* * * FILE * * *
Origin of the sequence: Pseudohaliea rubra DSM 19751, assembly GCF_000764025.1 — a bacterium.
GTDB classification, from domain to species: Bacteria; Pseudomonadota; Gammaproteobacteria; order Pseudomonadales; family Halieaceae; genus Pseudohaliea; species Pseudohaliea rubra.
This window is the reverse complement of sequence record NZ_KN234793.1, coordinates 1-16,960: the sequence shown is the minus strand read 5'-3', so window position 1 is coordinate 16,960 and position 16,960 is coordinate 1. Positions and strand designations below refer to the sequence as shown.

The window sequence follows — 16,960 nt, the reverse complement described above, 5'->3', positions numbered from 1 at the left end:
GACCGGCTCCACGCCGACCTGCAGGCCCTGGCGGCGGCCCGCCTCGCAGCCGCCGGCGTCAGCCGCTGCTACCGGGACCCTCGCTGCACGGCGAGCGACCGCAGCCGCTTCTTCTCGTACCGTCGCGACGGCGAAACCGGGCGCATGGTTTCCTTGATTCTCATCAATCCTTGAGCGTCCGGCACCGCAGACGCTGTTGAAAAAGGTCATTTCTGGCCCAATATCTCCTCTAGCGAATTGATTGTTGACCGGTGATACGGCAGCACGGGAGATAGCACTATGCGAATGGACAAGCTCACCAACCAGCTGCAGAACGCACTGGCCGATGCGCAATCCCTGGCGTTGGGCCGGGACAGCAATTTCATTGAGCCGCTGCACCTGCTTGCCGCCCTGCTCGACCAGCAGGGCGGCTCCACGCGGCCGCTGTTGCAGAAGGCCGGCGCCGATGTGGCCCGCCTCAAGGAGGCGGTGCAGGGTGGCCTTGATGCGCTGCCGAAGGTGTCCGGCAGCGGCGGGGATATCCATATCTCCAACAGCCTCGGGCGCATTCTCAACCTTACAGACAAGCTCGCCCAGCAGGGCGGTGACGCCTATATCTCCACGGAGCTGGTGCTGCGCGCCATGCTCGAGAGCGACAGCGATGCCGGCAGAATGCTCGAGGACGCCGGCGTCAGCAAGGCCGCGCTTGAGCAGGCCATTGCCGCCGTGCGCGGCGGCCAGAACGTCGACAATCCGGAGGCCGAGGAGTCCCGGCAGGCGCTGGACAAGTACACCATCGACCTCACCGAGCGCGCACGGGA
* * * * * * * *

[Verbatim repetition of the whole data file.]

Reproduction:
Origin of the sequence: Pseudohaliea rubra DSM 19751, assembly GCF_000764025.1 — a bacterium.
GTDB classification, from domain to species: Bacteria; Pseudomonadota; Gammaproteobacteria; order Pseudomonadales; family Halieaceae; genus Pseudohaliea; species Pseudohaliea rubra.
This window is the reverse complement of sequence record NZ_KN234793.1, coordinates 1-16,960: the sequence shown is the minus strand read 5'-3', so window position 1 is coordinate 16,960 and position 16,960 is coordinate 1. Positions and strand designations below refer to the sequence as shown.

The window sequence follows — 16,960 nt, the reverse complement described above, 5'->3', positions numbered from 1 at the left end:
GACCGGCTCCACGCCGACCTGCAGGCCCTGGCGGCGGCCCGCCTCGCAGCCGCCGGCGTCAGCCGCTGCTACCGGGACCCTCGCTGCACGGCGAGCGACCGCAGCCGCTTCTTCTCGTACCGTCGCGACGGCGAAACCGGGCGCATGGTTTCCTTGATTCTCATCAATCCTTGAGCGTCCGGCACCGCAGACGCTGTTGAAAAAGGTCATTTCTGGCCCAATATCTCCTCTAGCGAATTGATTGTTGACCGGTGATACGGCAGCACGGGAGATAGCACTATGCGAATGGACAAGCTCACCAACCAGCTGCAGAACGCACTGGCCGATGCGCAATCCCTGGCGTTGGGCCGGGACAGCAATTTCATTGAGCCGCTGCACCTGCTTGCCGCCCTGCTCGACCAGCAGGGCGGCTCCACGCGGCCGCTGTTGCAGAAGGCCGGCGCCGATGTGGCCCGCCTCAAGGAGGCGGTGCAGGGTGGCCTTGATGCGCTGCCGAAGGTGTCCGGCAGCGGCGGGGATATCCATATCTCCAACAGCCTCGGGCGCATTCTCAACCTTACAGACAAGCTCGCCCAGCAGGGCGGTGACGCCTATATCTCCACGGAGCTGGTGCTGCGCGCCATGCTCGAGAGCGACAGCGATGCCGGCAGAATGCTCGAGGACGCCGGCGTCAGCAAGGCCGCGCTTGAGCAGGCCATTGCCGCCGTGCGCGGCGGCCAGAACGTCGACAATCCGGAGGCCGAGGAGTCCCGGCAGGCGCTGGACAAGTACACCATCGACCTCACCGAGCGCGCACGGGA